By Victoria Kabak, KF9, Nicaragua
As some of you may have noticed, this week a notification was placed underneath the borrower profiles on all loans to Nicaraguan borrowers on Kiva.org. It reads, in part:
In mid 2008, a movement began in Nicaragua called “Movimiento No Pago” (a movement for non-payment of loans). This movement, supported mostly by farmers of the north of Nicaragua with ties to the left-wing party in Nicaragua, has been organizing protests (some violent) and forcing microfinance institution branches to close…This group has submitted a law to the government to create a moratorium on debt repayment. The group contends it will not make payments on their loans until such law is passed. If passed, the law could have a crippling effect on the microfinance industry and banking sector in Nicaragua. The network of microfinance institutions in Nicaragua (ASOMIF) has been negotiating with the government in support of an alternative proposal.
During our training two weeks ago in San Francisco, I learned for the first time about the “No Pago” movement, known formally as “el Movimiento de Productores, Comerciantes, Microempresarios y Asalariados del Norte,” or the Movement of Farmers, Merchants, Microentrepreneurs, and Wage-workers of the North (among other similar names). Giovanna, Kiva’s Microfinance Parternships Manager for the Americas, wanted me and the other two KF9ers going to Nicaragua to know about the situation in advance.
I could write pages and pages about what’s going on, but I’ll give just a brief summary. The movement, led by Omar González Vílchez, began by protesting in front of the government. Last July, President Daniel Ortega told the group to go protest outside the offices of MFIs instead. With many borrowers finding themselves unable to pay their debts in part because of the global economic crisis, No Pago focused its ire on what it deemed to be usurious interest rates being charged by MFIs. No Pago’s most violent moment came on July 22, 2008, when the movement attempted to burn down the offices of La Fundación para el Desarrollo de Nueva Segovia, an MFI in Ocotal. Last year, the movement introduced a bill to the National Assembly that would install a moratorium on debt repayment. The MFIs were eventually able to reach a compromise with the government by which they agreed to restructure delinquent debts instead. All was quiet on the No Pago front until this year, when the movement decided to reintroduce the motion for a moratorium. Currently, the MFIs are again working with the government in search of a compromise.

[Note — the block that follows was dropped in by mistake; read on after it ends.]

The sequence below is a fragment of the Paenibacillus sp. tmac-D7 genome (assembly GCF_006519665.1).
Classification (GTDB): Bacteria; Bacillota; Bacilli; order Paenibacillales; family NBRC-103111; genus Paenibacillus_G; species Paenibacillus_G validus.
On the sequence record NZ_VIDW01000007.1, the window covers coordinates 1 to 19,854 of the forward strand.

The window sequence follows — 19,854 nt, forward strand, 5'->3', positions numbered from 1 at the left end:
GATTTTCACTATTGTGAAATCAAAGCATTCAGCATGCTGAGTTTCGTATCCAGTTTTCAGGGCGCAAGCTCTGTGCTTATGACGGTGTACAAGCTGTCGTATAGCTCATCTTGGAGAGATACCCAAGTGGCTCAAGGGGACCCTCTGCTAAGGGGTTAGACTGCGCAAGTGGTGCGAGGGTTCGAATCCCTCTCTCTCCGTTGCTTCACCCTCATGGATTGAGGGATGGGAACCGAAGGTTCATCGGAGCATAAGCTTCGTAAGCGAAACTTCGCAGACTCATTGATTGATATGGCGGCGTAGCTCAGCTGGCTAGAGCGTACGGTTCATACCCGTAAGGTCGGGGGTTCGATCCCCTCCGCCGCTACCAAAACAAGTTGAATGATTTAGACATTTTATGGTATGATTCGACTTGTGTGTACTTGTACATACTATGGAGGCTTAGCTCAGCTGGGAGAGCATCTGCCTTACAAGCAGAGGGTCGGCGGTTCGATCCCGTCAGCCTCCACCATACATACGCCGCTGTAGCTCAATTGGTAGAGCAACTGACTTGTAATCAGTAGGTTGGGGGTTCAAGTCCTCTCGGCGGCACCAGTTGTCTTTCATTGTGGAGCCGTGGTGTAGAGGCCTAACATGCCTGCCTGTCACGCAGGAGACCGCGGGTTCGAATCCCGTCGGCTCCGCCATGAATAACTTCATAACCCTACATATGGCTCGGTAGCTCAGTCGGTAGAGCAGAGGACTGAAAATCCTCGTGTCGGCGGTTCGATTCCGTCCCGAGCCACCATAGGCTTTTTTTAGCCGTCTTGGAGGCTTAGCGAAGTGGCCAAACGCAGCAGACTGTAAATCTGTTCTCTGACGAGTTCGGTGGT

Earlier this year, the Nicaraguan newspaper La Prensa wrote that according to economists and businesspeople, if the movement was to achieve its aims, it would cause economic chaos in the country.
25 investors, banks, foundations, and other funders of microfinance in Nicaragua – including Kiva – published an open letter in La Prensa last month, reproduced below [via], expressing their worry over the continued deterioration of the microfinance climate in Nicaragua and imploring the government to redouble efforts to safeguard the legal order, the employees of MFIs, and their work.
Fortunately, Kiva’s partner MFIs in Nicaragua – including my MFI, AFODENIC – have been largely untouched by the situation, at least directly, as it is mostly concentrated in the north of the country. On Monday, my first day at AFODENIC, my supervisor brought it up, but it might have been because she saw that I’d written it down in my list of things to ask her. Still, when we caught the tail end of a news report about No Pago on television while we were buying lunch yesterday, it quickly drew everyone’s attention.
At the moment, I don’t have personl experience with how No Pago is impacting the work of microfinance institutions here–since, as I mentioned, Kiva MFIs have been largely sheltered from it. But now that you know the background, I’ll try to keep you updated as I watch this situation continue to unfold from the ground.
In the meantime, AFODENIC borrowers need your support more than ever! You can loan to them here./>